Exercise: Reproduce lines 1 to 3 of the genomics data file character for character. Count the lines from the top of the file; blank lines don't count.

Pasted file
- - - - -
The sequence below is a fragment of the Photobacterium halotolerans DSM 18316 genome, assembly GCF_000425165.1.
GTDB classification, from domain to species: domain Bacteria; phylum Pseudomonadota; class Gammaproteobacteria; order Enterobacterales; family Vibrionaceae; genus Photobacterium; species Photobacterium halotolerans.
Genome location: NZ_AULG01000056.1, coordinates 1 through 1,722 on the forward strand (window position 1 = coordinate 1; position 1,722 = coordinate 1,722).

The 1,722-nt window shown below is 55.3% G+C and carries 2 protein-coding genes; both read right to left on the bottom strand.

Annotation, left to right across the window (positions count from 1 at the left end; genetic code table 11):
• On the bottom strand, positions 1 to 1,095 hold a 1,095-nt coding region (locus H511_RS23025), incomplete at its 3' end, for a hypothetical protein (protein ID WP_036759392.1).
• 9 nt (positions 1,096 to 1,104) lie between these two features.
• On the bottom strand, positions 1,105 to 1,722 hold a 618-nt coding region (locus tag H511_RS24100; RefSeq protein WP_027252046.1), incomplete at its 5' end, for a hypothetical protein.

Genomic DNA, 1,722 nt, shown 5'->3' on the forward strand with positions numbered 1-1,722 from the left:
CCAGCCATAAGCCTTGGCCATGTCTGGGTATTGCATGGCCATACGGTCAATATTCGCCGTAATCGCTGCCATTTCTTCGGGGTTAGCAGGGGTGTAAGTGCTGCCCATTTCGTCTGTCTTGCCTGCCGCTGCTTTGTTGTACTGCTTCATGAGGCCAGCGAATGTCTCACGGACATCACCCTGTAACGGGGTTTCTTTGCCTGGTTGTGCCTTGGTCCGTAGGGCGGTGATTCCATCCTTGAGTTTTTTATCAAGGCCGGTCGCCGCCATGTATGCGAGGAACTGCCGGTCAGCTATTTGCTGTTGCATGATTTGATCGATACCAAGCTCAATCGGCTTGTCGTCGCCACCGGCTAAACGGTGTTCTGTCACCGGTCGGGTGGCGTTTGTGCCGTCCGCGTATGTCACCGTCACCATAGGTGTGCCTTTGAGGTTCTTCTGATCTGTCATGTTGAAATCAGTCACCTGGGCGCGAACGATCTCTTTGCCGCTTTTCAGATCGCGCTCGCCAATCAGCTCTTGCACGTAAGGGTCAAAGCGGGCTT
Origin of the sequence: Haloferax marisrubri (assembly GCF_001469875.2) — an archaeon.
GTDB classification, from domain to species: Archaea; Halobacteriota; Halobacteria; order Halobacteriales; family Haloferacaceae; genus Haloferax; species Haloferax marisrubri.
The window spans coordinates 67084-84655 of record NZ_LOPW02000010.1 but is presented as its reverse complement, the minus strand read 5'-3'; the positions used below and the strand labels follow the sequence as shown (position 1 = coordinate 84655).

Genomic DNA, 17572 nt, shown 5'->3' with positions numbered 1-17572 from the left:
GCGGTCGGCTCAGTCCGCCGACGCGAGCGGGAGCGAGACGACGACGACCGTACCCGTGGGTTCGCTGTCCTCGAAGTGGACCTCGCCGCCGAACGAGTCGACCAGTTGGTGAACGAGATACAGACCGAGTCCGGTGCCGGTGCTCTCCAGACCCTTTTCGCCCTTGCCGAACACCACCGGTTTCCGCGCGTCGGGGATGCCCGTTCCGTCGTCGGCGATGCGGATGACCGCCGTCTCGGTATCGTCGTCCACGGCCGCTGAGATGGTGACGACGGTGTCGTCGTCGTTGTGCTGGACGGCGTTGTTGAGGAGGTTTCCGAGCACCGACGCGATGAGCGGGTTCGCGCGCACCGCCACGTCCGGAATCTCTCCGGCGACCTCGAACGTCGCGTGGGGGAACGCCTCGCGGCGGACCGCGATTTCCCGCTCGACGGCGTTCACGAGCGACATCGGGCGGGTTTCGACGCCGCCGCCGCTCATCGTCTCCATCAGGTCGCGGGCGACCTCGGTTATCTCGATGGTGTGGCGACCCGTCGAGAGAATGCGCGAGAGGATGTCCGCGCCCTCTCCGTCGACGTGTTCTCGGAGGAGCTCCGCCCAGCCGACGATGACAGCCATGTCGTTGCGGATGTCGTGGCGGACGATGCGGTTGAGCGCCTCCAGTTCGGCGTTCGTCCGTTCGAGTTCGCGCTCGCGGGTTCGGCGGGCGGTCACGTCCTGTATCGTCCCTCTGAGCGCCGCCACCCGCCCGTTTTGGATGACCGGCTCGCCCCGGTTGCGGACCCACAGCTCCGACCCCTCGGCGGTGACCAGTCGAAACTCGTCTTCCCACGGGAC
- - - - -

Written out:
The sequence below is a fragment of the Photobacterium halotolerans DSM 18316 genome, assembly GCF_000425165.1.
GTDB classification, from domain to species: domain Bacteria; phylum Pseudomonadota; class Gammaproteobacteria; order Enterobacterales; family Vibrionaceae; genus Photobacterium; species Photobacterium halotolerans.
Genome location: NZ_AULG01000056.1, coordinates 1 through 1,722 on the forward strand (window position 1 = coordinate 1; position 1,722 = coordinate 1,722).